Sony BMG announced it was recalling millions of music CDs with copy protection software that experts said could expose personal computers to viruses and hackers.
Sony BMG, one of the world's biggest music companies, said it was ending the use of the software provided by a third-party vendor and allowing consumers who purchased CDs to exchange them for similar items without the software.
The joint venture of Japan's Sony and German-based BMG reacted to a firestorm of protests and the threat of legal action over its use of the so-called XCP copy protection software.
When one of the CDs is inserted into a PC, the XCP software can modify computer settings and, according to some experts, expose the computers to a variety of malicious software programs.
"We deeply regret any inconvenience this may cause our customers and we are committed to making this situation right," Sony BMG said in a letter to customers on its website.
"It is important to note that the issues regarding these discs exist only when they are played on computers, not on conventional, non-computer-based CD and/or DVD players."
Sony said it was halting the use of the copy protection software developed by First4Internet, and providing technical data to anti-virus companies to help fix any problems on affected PCs.
One security firm, Internet Security Systems, went so far as to label the copy protection in the CDs as "malware," or malicious software, noting that it did not allow consumers the ability to remove it.
"This software actively attempts to hide its presence from users and does not offer uninstall functionality," ISS said in a bulletin.
"The software also provides a cloaking mechanism that is being used by different trojans to hide their presence," it said, referring to a common type of computer virus.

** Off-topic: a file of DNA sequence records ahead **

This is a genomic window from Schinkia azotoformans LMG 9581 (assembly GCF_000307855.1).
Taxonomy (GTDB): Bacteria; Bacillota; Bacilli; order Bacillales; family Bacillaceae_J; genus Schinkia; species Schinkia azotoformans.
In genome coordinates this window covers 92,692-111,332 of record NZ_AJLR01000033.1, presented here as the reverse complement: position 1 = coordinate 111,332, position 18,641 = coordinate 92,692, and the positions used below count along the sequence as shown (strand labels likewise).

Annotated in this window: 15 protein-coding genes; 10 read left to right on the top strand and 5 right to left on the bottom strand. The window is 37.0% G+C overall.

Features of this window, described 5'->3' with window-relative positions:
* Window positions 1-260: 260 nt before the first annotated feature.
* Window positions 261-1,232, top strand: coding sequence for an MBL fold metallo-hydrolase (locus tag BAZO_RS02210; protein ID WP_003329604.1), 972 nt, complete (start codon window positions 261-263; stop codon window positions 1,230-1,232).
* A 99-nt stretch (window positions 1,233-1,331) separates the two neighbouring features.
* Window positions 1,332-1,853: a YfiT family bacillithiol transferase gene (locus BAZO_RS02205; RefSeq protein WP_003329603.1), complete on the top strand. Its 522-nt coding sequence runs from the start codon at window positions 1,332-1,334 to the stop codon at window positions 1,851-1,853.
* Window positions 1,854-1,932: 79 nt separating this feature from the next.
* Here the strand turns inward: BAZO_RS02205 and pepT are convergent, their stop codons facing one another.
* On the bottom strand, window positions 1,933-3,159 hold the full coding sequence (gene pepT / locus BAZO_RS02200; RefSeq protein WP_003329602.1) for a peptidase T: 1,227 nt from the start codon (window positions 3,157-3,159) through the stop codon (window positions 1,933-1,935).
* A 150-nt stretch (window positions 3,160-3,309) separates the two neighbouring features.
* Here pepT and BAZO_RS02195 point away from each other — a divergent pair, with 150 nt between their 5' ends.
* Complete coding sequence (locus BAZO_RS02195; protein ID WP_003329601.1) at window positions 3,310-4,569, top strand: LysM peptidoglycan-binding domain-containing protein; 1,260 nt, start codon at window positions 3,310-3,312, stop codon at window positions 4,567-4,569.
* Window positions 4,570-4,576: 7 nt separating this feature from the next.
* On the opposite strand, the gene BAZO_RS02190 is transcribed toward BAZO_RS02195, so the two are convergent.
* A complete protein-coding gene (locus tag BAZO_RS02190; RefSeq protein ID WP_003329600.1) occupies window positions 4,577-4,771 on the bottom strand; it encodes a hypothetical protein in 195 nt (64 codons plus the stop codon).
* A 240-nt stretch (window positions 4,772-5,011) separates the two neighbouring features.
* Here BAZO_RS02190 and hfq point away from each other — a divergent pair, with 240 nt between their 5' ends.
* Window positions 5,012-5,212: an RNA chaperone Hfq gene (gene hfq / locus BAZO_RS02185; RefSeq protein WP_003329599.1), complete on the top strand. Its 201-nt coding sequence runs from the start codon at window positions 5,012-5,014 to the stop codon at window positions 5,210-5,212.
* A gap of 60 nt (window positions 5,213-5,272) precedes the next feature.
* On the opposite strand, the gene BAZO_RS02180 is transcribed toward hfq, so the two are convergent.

Security firm Sophos said its poll of more than 1500 business PC users showed 98 percent believe the software is a "security threat."
"In taking aim at the music pirates, Sony succeeded only in shooting itself in the foot," said Graham Cluley, senior technology consultant at Sophos.
"System administrators have a very low opinion of any code which endangers the safety of their networks."
San Francisco law firm Green Welling LLP said this week it sent a letter to Sony BMG demanding that the music firm fix the problems created by the software on its music CDs.
"Although billed by Sony BMG as common digital rights management (DRM) software that is just for copy protection, it seems that it is really much more," the law firm said.
"The XCP, or extended copy protection, software utilizes 'rootkit' technology that hides the software from users. The software creates a security risk for personal computers that allows hackers to hide damaging programs in computers that have Sony BMG's software in them," the letter continued.
"The software also secretly communicates with Sony's servers and can be used to send information back to the users' media player programs."
Sony BMG officials could not be reached for additional comment, but the New York Times reported that some two million CDs with the copy protection had been sold out of some five million shipped to retailers.
Reports have indicated the XCP program was installed on CDs of artists including Celine Dion, Ricky Martin and others.
The Electronic Frontier Foundation, an activist group critical of the software, has blasted Sony BMG for a "nefarious program, burying it deeply and obscurely within your operating system."
"The program will monitor your computer activity in the name of preventing the so-called epidemic of 'piracy' that results from people making extra copies of their music CDs or favorite songs," EFF said.
"Worse yet, there is no 'uninstall' feature on this program. It's like the roach motel -- once Sony BMG's surveillance program checks in, you can't make it check out without completely wiping your entire system clean."
EFF said several other Sony-BMG CDs are protected with a different copy-protection technology, sourced from SunnComm.